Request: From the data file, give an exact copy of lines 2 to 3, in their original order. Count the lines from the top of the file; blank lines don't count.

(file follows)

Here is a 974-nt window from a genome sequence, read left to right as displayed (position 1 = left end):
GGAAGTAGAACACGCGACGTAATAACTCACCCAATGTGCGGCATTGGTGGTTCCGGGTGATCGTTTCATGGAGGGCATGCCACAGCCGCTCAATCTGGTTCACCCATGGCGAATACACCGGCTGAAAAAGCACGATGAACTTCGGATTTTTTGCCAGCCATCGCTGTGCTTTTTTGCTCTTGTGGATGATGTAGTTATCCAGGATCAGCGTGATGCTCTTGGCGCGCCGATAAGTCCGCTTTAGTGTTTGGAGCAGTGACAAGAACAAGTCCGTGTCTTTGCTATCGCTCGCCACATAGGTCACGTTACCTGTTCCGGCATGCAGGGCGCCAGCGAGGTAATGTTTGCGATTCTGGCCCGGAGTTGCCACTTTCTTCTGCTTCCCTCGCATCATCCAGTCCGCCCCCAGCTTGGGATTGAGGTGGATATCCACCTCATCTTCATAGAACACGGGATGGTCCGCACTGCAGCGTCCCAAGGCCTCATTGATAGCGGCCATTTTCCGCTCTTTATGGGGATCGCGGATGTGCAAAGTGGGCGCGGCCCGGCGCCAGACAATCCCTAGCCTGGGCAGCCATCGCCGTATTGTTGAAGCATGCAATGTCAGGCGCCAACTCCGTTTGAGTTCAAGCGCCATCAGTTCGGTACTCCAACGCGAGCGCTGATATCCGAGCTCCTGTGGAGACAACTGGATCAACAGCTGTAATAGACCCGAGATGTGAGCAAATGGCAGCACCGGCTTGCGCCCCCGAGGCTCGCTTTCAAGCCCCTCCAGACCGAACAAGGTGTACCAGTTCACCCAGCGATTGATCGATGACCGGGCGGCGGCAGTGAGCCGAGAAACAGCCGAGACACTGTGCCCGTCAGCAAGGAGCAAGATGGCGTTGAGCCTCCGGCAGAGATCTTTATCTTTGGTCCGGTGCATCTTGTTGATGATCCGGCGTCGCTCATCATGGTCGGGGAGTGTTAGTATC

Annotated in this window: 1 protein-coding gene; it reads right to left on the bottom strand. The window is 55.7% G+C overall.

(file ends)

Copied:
GGAAGTAGAACACGCGACGTAATAACTCACCCAATGTGCGGCATTGGTGGTTCCGGGTGATCGTTTCATGGAGGGCATGCCACAGCCGCTCAATCTGGTTCACCCATGGCGAATACACCGGCTGAAAAAGCACGATGAACTTCGGATTTTTTGCCAGCCATCGCTGTGCTTTTTTGCTCTTGTGGATGATGTAGTTATCCAGGATCAGCGTGATGCTCTTGGCGCGCCGATAAGTCCGCTTTAGTGTTTGGAGCAGTGACAAGAACAAGTCCGTGTCTTTGCTATCGCTCGCCACATAGGTCACGTTACCTGTTCCGGCATGCAGGGCGCCAGCGAGGTAATGTTTGCGATTCTGGCCCGGAGTTGCCACTTTCTTCTGCTTCCCTCGCATCATCCAGTCCGCCCCCAGCTTGGGATTGAGGTGGATATCCACCTCATCTTCATAGAACACGGGATGGTCCGCACTGCAGCGTCCCAAGGCCTCATTGATAGCGGCCATTTTCCGCTCTTTATGGGGATCGCGGATGTGCAAAGTGGGCGCGGCCCGGCGCCAGACAATCCCTAGCCTGGGCAGCCATCGCCGTATTGTTGAAGCATGCAATGTCAGGCGCCAACTCCGTTTGAGTTCAAGCGCCATCAGTTCGGTACTCCAACGCGAGCGCTGATATCCGAGCTCCTGTGGAGACAACTGGATCAACAGCTGTAATAGACCCGAGATGTGAGCAAATGGCAGCACCGGCTTGCGCCCCCGAGGCTCGCTTTCAAGCCCCTCCAGACCGAACAAGGTGTACCAGTTCACCCAGCGATTGATCGATGACCGGGCGGCGGCAGTGAGCCGAGAAACAGCCGAGACACTGTGCCCGTCAGCAAGGAGCAAGATGGCGTTGAGCCTCCGGCAGAGATCTTTATCTTTGGTCCGGTGCATCTTGTTGATGATCCGGCGTCGCTCATCATGGTCGGGGAGTGTTAGTATC

Annotated in this window: 1 protein-coding gene; it reads right to left on the bottom strand. The window is 55.7% G+C overall.